If Thompson had beaten Eubank decisively in their second meeting, it would be a controversial ending to his world title reign against Ingle gym trickster Johnny Nelson some eight months later – a fight that still haunts the Manchester man today like boxing’s equivalent of a bad dream. “Oh yeah, Johnny knows he got lucky that night!” said Thompson. “It was a mistake by the referee, but I do understand that they have a hard, almost impossible job, but he (referee Paul Thomas) didn’t give me time to defend my title like a champion. I was the champion, stopping the fight in the fifth round? Come on, man! When you see Carl Froch stopping George Groves in their first fight, it was a worse decision than that in my opinion. I’d say more about the Nelson fight but I’d get myself in trouble!”

After reclaiming the British and European titles in separate bouts following his loss to Nelson, Thompson faced American puncher Ezra Sellars, in defence of the IBO cruiserweight title he picked up with a victory over Uriah Grant, in one of the most thrilling fights you could ever wish to see. Sellars, who faced Bruce Seldon in his debut in 1989, had been involved in a terrific war with heavyweight Alex Stewart a few years earlier but nobody could envisage the six knockdown, edge-of-your-seat thriller served up by a slugger from Manchester and a dangerous veteran from Pensacola, Florida. “He’s got to be THE hardest puncher I ever faced in my career,” said Thompson who was ironed out in spectacular style by a huge counter right hand in round four after trading knockdowns with Sellars throughout the contest. “I remember that I hurt my ankle early in the fight so I had to stay inside and fight him. He got lucky in the first round because I had him badly hurt and then the bell sounded.”

After a cagey beginning to the contest, Sellars landed a chopping right hand that sent Thompson to the canvas, but Carl had a surprise for the American; a blistering counter right of his own as Sellars looked for the finish! “Looking back, I probably should have jumped on him in the second round but you know what? Fair play to him he took me out in good style!”

Ezra Sellars sadly passed away in 2014, at the age of 45, after suffering heart problems and Thompson remembers spending time in his company at the BBBofC Awards when their epic fight was named ‘Fight of the Year’ for 2001. “He was a gentleman,” recalled Thompson. “We spent time with each other at the awards and we both got presented with a trophy.  I was really shocked to hear that he had passed away at such a young age.”

Carl Thompson was a fighter you just had to watch, a one-man highlight reel. His thrilling bouts turned him into a drug any boxing fan couldn’t resist and his vulnerability, coupled with his ability to recover seemingly impossible situations in the ring, made his appeal even greater.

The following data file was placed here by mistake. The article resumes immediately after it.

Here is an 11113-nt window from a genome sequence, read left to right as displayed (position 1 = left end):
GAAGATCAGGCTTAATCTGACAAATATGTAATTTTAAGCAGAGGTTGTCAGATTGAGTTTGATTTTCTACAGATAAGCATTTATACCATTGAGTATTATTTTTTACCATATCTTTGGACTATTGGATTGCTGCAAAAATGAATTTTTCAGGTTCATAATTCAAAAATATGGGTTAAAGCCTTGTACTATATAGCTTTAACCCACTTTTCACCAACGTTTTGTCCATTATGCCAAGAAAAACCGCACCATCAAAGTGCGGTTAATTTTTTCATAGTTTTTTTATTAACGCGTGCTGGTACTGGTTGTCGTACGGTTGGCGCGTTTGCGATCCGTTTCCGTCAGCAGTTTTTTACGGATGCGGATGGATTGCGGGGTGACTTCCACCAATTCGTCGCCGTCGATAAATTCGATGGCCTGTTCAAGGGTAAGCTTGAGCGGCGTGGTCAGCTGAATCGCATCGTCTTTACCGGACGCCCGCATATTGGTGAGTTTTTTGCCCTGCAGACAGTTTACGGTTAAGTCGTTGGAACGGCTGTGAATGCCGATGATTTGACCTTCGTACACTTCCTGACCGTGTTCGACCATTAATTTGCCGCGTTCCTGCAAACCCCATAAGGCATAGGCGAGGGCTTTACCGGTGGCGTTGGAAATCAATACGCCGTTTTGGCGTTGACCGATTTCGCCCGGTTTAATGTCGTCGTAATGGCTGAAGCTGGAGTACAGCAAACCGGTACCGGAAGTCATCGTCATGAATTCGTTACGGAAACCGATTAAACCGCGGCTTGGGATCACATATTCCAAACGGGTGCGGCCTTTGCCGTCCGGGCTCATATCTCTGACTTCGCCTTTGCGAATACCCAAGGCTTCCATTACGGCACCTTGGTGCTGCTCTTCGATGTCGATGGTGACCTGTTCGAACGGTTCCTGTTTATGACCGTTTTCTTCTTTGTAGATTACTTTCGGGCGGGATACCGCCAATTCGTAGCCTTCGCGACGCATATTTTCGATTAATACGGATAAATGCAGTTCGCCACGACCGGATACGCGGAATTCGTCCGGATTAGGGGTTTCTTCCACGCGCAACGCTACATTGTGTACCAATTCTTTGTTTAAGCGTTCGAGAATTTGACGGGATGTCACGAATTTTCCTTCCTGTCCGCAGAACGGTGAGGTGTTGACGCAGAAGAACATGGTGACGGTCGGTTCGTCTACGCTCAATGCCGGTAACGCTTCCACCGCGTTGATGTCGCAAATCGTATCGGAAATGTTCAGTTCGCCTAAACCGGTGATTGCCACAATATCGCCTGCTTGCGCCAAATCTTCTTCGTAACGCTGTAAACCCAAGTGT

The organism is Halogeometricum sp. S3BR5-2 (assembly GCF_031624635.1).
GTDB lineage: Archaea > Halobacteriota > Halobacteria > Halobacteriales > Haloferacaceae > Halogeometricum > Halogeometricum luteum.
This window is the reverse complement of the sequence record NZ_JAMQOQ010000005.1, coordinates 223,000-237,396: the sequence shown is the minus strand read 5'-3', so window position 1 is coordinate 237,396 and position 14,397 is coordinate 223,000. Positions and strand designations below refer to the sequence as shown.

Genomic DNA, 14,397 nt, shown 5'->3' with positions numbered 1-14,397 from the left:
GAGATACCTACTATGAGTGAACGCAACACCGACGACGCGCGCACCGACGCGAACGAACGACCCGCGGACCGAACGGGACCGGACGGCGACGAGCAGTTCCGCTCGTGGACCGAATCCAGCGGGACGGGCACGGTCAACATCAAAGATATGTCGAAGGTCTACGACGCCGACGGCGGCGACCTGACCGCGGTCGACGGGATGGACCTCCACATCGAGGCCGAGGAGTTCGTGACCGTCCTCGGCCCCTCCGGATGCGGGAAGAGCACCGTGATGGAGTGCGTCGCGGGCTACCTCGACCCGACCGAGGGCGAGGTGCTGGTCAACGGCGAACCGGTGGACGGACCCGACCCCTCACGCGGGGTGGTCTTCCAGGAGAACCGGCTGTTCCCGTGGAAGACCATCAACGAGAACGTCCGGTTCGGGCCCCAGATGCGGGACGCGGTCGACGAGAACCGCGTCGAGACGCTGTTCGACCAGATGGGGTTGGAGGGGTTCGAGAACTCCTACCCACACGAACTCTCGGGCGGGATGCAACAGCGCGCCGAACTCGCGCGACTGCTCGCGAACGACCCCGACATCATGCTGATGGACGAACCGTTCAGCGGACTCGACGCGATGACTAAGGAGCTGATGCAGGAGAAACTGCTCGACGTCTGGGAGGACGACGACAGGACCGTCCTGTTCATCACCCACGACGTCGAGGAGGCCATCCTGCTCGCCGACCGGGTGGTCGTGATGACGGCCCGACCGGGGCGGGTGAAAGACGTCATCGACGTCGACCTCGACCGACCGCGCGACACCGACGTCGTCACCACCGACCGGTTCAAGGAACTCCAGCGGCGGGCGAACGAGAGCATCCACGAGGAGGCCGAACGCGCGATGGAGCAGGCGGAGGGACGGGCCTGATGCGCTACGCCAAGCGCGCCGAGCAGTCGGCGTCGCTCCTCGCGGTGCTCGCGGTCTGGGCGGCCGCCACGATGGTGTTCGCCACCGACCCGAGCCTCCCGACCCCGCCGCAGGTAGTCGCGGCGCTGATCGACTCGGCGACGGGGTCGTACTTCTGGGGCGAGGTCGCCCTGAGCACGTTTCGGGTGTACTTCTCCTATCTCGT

His incredible powers of recovery were demonstrated for a final time in his 2004 bout with South African Sebastian Rothmann at the Ponds Forge Arena in Sheffield when, miles behind on the scorecards and desperately tired from the thudding blows inflicted upon him by the IBO champion, Thompson suddenly and quite shockingly uncorked a spectacular right hand that sent Rothmann to sleep in round nine. “He was beating me up mate! I was absolutely knackered, I had nothing left,” said Thompson. “He caught me with a cracking shot in the ninth round, but I was more exhausted than hurt by the punch. He came after me and I did him with a perfect ‘one, two’!

“I could survive terrific punishment and comeback,” said the Manchester warrior when I asked him why boxing fans loved him so much. “But I suppose that there was an air of vulnerability about me, too. I might get knocked out and I think that the fans liked that excitement.”

At the age of 40, Thompson had one last trick up his sleeve when he was matched with unbeaten prospect and future world heavyweight champion David Haye in defence of his IBO title at Wembley Arena on September 10, 2004.  Haye had scored five first round knockouts in his 10 victories and was expected to be too much for the Manchester veteran but Haye succumbed to Thompson’s skill and experience in round five. “I wanted to take David Haye to places he had never been and I did that,” said Thompson when explaining his mind-set going into the bout. “He’d never been in a hard fight but he got in a hard fight with me and failed. I should never have beaten him, I was 40 years old and he was 23, but I took his heart away. Why do you think he didn’t ask for a rematch? He didn’t have the guts to call me out, but really I can’t blame him because I would have beaten him again. I could take his punch you see. He didn’t have a plan ‘B’ and I hope I taught him a lesson that in boxing you can’t knock everybody out.”

Now aged 51, Thompson retired from boxing with a 34-6 (25 KO) record in 2005 following a points victory over Frederic Serrat at the Hallam FM Arena in Sheffield, citing injuries that left him unable to train properly. “Funnily enough, about two or three years ago I actually managed to cure that injury and I was considering a comeback, but I stayed away for family reasons,” revealed Thompson. “I miss making money, but I don’t miss fighting - it was just a job. Winning titles kept me going but once I knew that those days were gone that was it for me.”

Thompson’s fighting days may be over, but he would return for one man. “If Johnny Nelson wants that rematch he just needs to give me some time to get ready and we can do it!”